Here are some other Miriam’s Garden columns published in the Pittsburgh Post-Gazette. It’s such a honor to write for the PG and my column is now in it’s 6th year! My garden is in it’s 17th year, which is even more amazing. And guess what, we don’t have the 17-year cicadias yet. That’s next year. This year we have my new book, and traveling around and promoting it has been wonderful. Nice to meet people and sign books, have them taste Heirloom Tomato Jam. I’ve gotten great response and rewarding reviews! Makes me love tomatoes even more.

Here is my book in the shop at the Tryon Palace, a historical site in beautiful New Bern, North Carolina, a little town on a big river. New Bern is also and the home of Pepsi Cola.

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I also toured the Tryon Palace Kitchen Gardens with Janet Loader, who graciously showed me around. Look at these artichokes! I can’t grow them in Pennsylvania.

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Learn more about all this in this story, about the beginning of my garden and some serious garden envy.

Please click on this link: First Glimpse of the Garden

My next story is about onions, the phases of the moon and some words of wisdom from an Old Yankee Farmer. It also contains yet another amazing illustration from my good friend Dan Marsula. He always makes me look good!

It also features a fabulous recipe that I got from the Mario, the chef at the Vegetable Restaurant in Eataly. When I’m in NYC I often go there for a wonderful meal. This was one of the best things ever: Farro with Asparagus and Pea Puree. Excepting, of course, a vine-ripened Tomato!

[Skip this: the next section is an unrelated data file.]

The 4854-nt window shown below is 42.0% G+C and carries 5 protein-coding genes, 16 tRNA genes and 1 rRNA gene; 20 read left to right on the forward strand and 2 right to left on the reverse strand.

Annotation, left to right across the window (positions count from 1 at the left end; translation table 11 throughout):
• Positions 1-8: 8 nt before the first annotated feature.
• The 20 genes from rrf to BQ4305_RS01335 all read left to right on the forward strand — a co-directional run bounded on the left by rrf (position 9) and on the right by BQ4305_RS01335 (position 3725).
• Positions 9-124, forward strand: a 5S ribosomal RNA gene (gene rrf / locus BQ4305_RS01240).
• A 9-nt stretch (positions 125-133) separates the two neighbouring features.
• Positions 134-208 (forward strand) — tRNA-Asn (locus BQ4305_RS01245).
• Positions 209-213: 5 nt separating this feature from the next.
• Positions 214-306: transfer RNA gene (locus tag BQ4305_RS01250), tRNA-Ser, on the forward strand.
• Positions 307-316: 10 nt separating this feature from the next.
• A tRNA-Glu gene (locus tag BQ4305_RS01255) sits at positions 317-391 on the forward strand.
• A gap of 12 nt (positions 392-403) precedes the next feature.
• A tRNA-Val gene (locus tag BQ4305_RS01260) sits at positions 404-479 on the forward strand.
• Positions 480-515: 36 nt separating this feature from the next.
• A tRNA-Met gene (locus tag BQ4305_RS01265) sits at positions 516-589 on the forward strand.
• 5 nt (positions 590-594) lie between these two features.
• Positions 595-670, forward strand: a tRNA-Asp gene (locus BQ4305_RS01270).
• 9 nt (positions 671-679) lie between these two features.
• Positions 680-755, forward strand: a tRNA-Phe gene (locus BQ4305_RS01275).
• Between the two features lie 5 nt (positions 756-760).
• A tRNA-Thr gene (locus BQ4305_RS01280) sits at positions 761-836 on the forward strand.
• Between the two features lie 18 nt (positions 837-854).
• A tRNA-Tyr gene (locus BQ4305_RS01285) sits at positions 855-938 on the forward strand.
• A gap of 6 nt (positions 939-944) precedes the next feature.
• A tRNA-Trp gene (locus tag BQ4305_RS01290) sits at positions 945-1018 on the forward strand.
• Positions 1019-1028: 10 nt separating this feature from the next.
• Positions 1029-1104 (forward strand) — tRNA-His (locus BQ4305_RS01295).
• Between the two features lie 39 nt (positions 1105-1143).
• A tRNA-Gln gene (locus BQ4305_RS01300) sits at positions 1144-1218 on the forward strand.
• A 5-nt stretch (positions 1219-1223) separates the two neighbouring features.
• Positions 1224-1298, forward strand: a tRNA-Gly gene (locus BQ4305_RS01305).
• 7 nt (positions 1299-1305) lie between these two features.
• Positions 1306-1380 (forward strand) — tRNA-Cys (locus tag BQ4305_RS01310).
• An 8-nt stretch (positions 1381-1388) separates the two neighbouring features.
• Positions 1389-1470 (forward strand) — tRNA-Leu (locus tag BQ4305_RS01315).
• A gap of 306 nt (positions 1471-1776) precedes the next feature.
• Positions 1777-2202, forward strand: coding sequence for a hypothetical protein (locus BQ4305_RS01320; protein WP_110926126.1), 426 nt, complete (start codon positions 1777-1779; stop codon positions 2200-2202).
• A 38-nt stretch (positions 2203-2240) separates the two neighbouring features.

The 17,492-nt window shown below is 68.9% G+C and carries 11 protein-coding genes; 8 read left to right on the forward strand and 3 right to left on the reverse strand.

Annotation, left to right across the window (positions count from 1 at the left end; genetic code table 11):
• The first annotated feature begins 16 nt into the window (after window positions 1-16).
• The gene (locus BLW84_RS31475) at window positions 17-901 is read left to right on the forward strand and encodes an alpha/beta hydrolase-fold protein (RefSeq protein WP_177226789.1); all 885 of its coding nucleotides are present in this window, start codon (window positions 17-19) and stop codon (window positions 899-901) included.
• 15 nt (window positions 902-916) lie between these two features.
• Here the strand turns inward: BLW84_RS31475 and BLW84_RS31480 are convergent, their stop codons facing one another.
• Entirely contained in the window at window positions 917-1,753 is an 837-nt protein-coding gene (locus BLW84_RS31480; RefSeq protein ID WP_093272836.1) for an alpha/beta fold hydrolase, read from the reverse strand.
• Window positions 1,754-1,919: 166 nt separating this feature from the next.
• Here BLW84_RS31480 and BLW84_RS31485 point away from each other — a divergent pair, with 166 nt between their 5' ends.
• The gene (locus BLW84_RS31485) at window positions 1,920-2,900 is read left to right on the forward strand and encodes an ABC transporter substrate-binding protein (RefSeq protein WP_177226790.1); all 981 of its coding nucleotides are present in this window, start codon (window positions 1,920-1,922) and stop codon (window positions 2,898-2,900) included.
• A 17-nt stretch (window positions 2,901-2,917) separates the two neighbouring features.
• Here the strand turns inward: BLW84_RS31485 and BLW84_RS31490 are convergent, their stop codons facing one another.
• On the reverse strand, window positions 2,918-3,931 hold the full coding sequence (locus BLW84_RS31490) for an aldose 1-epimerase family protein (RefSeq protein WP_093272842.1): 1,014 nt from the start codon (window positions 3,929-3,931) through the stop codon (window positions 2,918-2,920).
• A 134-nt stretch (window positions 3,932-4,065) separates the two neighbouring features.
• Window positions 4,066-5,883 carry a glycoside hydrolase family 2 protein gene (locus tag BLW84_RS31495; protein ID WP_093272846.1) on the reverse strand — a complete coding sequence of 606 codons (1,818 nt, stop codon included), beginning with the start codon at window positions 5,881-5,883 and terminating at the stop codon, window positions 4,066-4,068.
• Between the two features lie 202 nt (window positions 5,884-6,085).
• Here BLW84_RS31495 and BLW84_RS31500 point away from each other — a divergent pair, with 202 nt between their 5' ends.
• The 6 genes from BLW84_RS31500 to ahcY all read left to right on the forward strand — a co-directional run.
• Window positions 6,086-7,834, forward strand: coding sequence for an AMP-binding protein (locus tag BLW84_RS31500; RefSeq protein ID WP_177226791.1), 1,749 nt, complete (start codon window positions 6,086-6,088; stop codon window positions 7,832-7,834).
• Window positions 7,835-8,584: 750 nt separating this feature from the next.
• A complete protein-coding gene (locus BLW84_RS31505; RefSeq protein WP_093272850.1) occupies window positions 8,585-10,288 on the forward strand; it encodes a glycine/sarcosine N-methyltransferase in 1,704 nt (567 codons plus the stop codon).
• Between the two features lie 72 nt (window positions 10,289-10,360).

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To read the story and get the recipe, please click on this link: On the Dark Side of the Moon

A New Miriam’s Garden Story

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Posted by Miriam Rubin on June 12, 2013

Love that Lettuce!

Love that Lettuce

 

Adore those salads. And home-grown lettuce is something to celebrate. Here is my latest Miriam’s Garden column which runs in the Pittsburgh Post-Gazette. This story is all about Salads and a little lettuce history with help from Southern Exposure Seeds and Lynn Coulter, author of Gardening with Heirloom Seeds.

It includes a recipe for this wonderful salad from Louisa Shafia’s great book “The New Persian Kitchen,”  which was published by Ten-Speed Press.

 

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This is Rhubarb, Radish and Strawberry Salad. It was sweet, tart and amazing. The rhubarb, radishes and lettuce came from my garden. Be sure to use full-flavored organic strawberries here. They’re all in season right now! A picture of our rhubarb is below.

Rhubarb

You’ll find Louisa’s recipe and more in the link below.